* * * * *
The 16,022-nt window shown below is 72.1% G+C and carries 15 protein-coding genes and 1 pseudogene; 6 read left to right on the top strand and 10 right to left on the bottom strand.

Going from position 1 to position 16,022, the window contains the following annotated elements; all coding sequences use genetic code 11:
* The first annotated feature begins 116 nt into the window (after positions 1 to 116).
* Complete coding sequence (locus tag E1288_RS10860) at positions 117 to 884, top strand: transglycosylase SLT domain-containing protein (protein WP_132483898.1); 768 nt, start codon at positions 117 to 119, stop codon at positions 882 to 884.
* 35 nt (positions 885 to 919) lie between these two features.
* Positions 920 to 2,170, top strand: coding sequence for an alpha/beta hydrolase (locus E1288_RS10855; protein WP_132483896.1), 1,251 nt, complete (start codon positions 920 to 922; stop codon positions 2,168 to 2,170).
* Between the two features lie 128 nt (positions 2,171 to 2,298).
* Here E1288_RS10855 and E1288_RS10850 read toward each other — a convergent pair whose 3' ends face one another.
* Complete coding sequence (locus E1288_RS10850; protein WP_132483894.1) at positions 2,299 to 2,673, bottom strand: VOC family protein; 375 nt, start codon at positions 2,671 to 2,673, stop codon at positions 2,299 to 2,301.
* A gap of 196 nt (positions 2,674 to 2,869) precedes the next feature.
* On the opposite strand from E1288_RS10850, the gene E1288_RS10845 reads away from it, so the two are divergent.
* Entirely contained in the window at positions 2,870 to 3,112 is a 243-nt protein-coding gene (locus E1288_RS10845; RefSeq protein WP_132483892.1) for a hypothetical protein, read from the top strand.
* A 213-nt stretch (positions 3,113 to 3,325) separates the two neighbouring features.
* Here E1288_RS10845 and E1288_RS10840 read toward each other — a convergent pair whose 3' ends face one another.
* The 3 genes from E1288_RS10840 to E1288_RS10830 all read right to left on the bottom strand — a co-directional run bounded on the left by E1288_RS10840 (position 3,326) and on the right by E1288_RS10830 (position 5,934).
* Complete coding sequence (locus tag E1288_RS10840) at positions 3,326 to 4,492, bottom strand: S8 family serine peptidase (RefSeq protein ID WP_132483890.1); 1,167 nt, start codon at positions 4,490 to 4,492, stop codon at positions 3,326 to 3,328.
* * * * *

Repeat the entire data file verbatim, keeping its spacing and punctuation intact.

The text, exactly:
The 16,022-nt window shown below is 72.1% G+C and carries 15 protein-coding genes and 1 pseudogene; 6 read left to right on the top strand and 10 right to left on the bottom strand.

Going from position 1 to position 16,022, the window contains the following annotated elements; all coding sequences use genetic code 11:
* The first annotated feature begins 116 nt into the window (after positions 1 to 116).
* Complete coding sequence (locus tag E1288_RS10860) at positions 117 to 884, top strand: transglycosylase SLT domain-containing protein (protein WP_132483898.1); 768 nt, start codon at positions 117 to 119, stop codon at positions 882 to 884.
* 35 nt (positions 885 to 919) lie between these two features.
* Positions 920 to 2,170, top strand: coding sequence for an alpha/beta hydrolase (locus E1288_RS10855; protein WP_132483896.1), 1,251 nt, complete (start codon positions 920 to 922; stop codon positions 2,168 to 2,170).
* Between the two features lie 128 nt (positions 2,171 to 2,298).
* Here E1288_RS10855 and E1288_RS10850 read toward each other — a convergent pair whose 3' ends face one another.
* Complete coding sequence (locus E1288_RS10850; protein WP_132483894.1) at positions 2,299 to 2,673, bottom strand: VOC family protein; 375 nt, start codon at positions 2,671 to 2,673, stop codon at positions 2,299 to 2,301.
* A gap of 196 nt (positions 2,674 to 2,869) precedes the next feature.
* On the opposite strand from E1288_RS10850, the gene E1288_RS10845 reads away from it, so the two are divergent.
* Entirely contained in the window at positions 2,870 to 3,112 is a 243-nt protein-coding gene (locus E1288_RS10845; RefSeq protein WP_132483892.1) for a hypothetical protein, read from the top strand.
* A 213-nt stretch (positions 3,113 to 3,325) separates the two neighbouring features.
* Here E1288_RS10845 and E1288_RS10840 read toward each other — a convergent pair whose 3' ends face one another.
* The 3 genes from E1288_RS10840 to E1288_RS10830 all read right to left on the bottom strand — a co-directional run bounded on the left by E1288_RS10840 (position 3,326) and on the right by E1288_RS10830 (position 5,934).
* Complete coding sequence (locus tag E1288_RS10840) at positions 3,326 to 4,492, bottom strand: S8 family serine peptidase (RefSeq protein ID WP_132483890.1); 1,167 nt, start codon at positions 4,490 to 4,492, stop codon at positions 3,326 to 3,328.